7 Items To Bring to a Job Interview

Updated July 31, 2023

You’ve applied to a job, received the callback and probably passed a phone screen. This means it’s time for the in-person interview. Take a moment to congratulate yourself at this stage—it’s taken a lot of hard work and persistence to get here. Once you’ve mentally prepared and chosen what you’re going to wear, the last step is making sure you’re bringing the right items.

In this article, we discuss the seven most important items to bring with you to a job interview.

What to bring to a job interview

1. Copies of your resume

Bring at least five resume copies. Keep them in a separate folder or professional folio so they don’t bend or wrinkle and are easy to access.

2. Pen and paper

Take notes on the questions your interviewers ask or surprising insights they share. You can use these notes to follow up later in a thank you email.

3. Pre-written questions for your interviewers

When you are putting the resume copies and the blank paper in your folder or folio, also add at least two or three pre-written questions for your interviewers to have on hand. It’s good to write them down ahead of time in case your mind suddenly goes blank when you get the question, “Do you have any questions?”

Related: Phone Interview Tips to Get You to the Next Round

4. A list of references

Your interviewers may not ask you for a list of references, but it’s good to be prepared in case they do.

References should be people who can speak to your professional abilities and achievements. If you don’t have much work experience or can’t easily identify people to be your references, consider any groups or volunteer activities you’ve been a part of. Former teachers or community leaders who can address your commitment and work ethic are strong options as well. Do not include family members and avoid listing friends.

Reference List Format
Image description

Reference List Format

  1. Reference name

  2. Reference position

  3. Reference company

  4. Reference address

  5. Reference phone number

  6. Reference email address

  7. Reference description

Reference List Example:

Linda Martinez

Director of Sales, North America

ABC Company

1234 Main St.

Austin, TX 78701



Linda was my direct manager while I worked as a regional sales manager for the ABC Company from 2013 to 2017.

Joeseph Smith

Professor, McCombs School of Business

The University of Texas at Austin

2110 Speedway

Austin, TX 78712



Joseph Smith was my professor through numerous courses I completed to earn my Masters of Business Administration.

Related: How To Ask Someone To Be Your Reference

Include their name, title, department, organization, phone number, and email address. You should also include a short sentence about their relationship to you—for example, "I reported to Monica for two years in my role as a sales associate."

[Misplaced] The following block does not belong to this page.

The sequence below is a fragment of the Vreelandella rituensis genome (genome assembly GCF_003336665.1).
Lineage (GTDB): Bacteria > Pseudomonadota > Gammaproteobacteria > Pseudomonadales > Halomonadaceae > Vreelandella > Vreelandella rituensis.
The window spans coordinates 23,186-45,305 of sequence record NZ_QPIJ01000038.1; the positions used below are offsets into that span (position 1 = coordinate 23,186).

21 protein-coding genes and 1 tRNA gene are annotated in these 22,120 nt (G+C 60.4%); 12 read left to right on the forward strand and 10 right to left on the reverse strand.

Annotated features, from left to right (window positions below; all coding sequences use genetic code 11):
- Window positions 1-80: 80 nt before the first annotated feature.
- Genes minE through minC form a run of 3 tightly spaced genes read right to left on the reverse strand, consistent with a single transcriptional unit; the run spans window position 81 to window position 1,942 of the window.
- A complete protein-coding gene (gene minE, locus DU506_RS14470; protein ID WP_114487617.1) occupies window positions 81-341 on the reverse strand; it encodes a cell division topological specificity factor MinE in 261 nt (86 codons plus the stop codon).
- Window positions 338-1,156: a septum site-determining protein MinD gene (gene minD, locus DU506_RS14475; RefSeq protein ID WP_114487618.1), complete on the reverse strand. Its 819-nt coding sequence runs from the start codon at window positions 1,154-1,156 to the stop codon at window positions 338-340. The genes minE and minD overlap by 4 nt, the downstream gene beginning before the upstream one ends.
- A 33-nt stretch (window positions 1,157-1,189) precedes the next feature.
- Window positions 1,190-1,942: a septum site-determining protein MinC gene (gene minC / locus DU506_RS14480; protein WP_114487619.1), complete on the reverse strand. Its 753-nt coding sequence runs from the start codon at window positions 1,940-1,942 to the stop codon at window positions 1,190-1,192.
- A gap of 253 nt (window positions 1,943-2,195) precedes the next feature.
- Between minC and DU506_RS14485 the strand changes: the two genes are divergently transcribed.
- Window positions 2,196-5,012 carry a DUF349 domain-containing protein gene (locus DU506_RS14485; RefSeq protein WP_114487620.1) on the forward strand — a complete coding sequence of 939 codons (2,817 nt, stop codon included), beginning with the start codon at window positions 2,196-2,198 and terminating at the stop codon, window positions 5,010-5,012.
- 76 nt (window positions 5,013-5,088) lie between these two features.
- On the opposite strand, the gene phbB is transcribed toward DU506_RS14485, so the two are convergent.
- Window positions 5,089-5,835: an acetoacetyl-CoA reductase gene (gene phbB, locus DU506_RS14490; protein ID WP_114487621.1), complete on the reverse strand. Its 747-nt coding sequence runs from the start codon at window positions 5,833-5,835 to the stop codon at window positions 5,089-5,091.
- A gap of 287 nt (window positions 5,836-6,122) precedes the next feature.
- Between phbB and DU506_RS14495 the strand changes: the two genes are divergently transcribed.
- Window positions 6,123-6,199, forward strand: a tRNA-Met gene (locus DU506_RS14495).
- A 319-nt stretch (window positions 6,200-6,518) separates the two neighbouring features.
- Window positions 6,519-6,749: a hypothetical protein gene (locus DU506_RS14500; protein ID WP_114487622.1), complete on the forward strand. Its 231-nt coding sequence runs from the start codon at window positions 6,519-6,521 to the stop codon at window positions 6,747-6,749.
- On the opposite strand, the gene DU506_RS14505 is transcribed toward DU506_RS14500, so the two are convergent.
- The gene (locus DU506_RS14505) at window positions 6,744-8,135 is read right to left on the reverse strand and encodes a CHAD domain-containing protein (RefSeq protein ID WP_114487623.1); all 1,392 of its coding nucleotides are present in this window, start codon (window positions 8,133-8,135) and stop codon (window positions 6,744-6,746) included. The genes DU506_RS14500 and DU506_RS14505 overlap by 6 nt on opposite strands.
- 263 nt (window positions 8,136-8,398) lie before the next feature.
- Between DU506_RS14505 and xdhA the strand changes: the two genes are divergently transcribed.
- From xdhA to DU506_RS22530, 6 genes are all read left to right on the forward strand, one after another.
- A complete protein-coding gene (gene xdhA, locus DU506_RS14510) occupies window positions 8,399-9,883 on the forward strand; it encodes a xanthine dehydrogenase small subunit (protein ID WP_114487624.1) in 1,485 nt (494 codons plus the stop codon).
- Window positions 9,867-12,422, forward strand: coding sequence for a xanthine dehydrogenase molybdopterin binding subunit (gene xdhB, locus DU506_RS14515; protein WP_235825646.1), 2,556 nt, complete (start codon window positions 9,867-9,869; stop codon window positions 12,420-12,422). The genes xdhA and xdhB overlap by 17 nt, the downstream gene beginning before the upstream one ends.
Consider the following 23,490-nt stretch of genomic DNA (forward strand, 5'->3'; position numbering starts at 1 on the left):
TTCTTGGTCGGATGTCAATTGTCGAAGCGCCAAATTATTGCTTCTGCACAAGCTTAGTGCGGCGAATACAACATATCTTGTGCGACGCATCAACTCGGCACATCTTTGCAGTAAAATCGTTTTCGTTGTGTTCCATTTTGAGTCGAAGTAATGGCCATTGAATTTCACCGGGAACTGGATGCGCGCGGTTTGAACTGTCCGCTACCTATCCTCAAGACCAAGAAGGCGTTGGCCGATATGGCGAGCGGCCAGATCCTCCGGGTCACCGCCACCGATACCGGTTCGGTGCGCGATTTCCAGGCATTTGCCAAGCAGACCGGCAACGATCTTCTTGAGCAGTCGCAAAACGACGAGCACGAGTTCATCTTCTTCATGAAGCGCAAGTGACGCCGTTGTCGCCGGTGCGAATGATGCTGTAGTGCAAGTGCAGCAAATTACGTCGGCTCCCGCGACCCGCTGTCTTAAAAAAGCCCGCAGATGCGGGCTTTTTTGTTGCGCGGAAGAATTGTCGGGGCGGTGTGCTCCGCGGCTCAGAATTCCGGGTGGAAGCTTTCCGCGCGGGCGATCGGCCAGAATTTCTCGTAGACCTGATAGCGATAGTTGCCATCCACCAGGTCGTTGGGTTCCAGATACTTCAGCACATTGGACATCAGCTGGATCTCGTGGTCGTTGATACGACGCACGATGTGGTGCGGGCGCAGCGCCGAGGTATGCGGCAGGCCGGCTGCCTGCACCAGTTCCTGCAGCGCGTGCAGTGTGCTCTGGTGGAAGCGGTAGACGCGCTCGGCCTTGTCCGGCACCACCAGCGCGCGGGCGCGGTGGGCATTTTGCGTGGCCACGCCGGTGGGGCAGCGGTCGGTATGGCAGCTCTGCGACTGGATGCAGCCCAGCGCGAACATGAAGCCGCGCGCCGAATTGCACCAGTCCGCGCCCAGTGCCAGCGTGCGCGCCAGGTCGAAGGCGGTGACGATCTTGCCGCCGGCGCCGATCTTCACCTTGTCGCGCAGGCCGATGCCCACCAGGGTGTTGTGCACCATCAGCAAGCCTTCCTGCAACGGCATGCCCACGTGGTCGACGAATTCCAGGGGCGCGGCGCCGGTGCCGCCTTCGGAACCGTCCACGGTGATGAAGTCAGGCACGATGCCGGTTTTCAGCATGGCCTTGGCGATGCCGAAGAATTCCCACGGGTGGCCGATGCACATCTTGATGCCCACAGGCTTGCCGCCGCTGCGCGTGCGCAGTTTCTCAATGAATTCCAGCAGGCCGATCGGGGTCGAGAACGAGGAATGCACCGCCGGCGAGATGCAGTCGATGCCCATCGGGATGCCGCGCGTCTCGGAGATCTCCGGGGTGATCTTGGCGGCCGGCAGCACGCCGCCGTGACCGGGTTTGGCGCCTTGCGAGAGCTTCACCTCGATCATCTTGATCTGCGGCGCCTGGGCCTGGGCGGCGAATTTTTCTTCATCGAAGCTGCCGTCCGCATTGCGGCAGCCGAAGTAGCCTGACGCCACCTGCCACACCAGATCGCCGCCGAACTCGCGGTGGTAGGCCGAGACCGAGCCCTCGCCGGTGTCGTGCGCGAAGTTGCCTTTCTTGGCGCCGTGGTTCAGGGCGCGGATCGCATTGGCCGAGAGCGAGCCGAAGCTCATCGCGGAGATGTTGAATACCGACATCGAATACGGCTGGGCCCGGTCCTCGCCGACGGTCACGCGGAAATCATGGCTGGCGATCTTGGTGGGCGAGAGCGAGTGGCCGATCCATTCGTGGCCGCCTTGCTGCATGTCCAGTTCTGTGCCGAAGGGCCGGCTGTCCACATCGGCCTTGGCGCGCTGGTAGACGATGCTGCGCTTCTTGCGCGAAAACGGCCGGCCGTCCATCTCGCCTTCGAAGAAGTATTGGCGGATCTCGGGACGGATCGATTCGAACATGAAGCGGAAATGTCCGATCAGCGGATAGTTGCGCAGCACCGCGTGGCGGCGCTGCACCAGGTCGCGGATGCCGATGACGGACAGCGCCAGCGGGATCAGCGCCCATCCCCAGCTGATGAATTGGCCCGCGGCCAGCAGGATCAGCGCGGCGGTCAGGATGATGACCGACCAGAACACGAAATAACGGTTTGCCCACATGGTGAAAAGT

If you have time before your interview, get in touch with the people on your list. A call, email or coffee date is a great opportunity to ask them what stood out about working with you in the past, what areas they see for improvement, and what advice they’d give to your next manager.

Print out five copies and keep them in a folder so they don’t bend. If you aren’t asked for your references during the interview, you can ask if they are needed at the very end.

Related: Follow-up Email Examples for After the Interview

5. Breath mints or floss

Bring along something to help maintain great oral hygiene. Whether it’s mints, gum, floss or a toothbrush and toothpaste, choose the option that will make you feel clean and confident.

6. A bag, briefcase or portfolio that neatly contains all your items

Once you have the things you need to bring to the interview, you should decide how you’ll organize and carry them. The goal is to look put together and unburdened. Choose a handbag, briefcase, messenger bag or portfolio that can hold everything and looks professional. Backpacks are appropriate for some settings but not for others. Use your best judgment based on the company research you’ve done and what you know about their culture.

7. Directions on how to get to the interview

After all your careful preparation, don’t let a late arrival undermine your chances of getting the job. You should plan to arrive 10–15 minutes early, and you should study your route to the interview beforehand. If you’re using public transportation, add extra time to account for delays or unexpected interruptions. If you’re driving, be sure you have information about parking—if you’re working with a recruiter, you can ask them to provide these details.

If after all this preparation you are still running late, call the office or recruiter you are working with and let them know. More often than not they will be understanding, but it is important to be respectful of their time.

Related: How To Ace Your Final Interview

Frequently asked questions

Can I bring notes to a job interview?

Yes, you may bring notes to a job interview, especially if you've questions you plan on asking the interviewer. Make sure not to rely too much on the notes, to show you're prepared. Research the company and job details before the interview to make a positive impression on the interviewer and avoid confusion.

Is it appropriate to bring a gift to a job interview?

It's inappropriate to bring a gift to a job interview. Bringing a gift could distract the employers or create an awkward situation. It's good to avoid the perception of influencing the hiring decision or creating a sense of obligation during the interview process.

Is it OK to ask what to bring to an interview?

Yes, you can ask what to bring to an interview when a hiring manager contacts you about your candidacy. This would help you stay prepared and avoid any confusion. You can also prepare a checklist of items to bring, such as the number of resume copies, reference sheets or certificates.

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